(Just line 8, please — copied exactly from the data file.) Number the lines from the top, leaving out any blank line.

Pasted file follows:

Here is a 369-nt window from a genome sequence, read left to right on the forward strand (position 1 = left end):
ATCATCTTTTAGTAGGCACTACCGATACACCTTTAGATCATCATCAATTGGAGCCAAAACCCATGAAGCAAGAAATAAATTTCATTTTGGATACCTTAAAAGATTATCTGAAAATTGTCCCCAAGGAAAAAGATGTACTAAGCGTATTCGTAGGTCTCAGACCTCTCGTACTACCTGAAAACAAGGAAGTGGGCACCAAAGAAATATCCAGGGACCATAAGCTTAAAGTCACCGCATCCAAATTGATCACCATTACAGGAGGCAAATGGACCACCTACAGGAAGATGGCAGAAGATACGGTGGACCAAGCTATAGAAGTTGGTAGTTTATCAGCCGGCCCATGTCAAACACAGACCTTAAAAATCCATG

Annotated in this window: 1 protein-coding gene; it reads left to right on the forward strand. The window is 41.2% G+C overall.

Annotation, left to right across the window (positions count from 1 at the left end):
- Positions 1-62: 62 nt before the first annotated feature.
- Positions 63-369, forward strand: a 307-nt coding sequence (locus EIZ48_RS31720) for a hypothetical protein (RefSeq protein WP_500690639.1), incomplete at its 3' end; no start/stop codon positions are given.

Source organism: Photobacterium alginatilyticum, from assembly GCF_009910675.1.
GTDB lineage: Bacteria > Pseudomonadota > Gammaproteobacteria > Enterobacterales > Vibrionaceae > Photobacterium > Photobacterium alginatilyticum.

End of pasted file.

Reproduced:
GTDB lineage: Bacteria > Pseudomonadota > Gammaproteobacteria > Enterobacterales > Vibrionaceae > Photobacterium > Photobacterium alginatilyticum.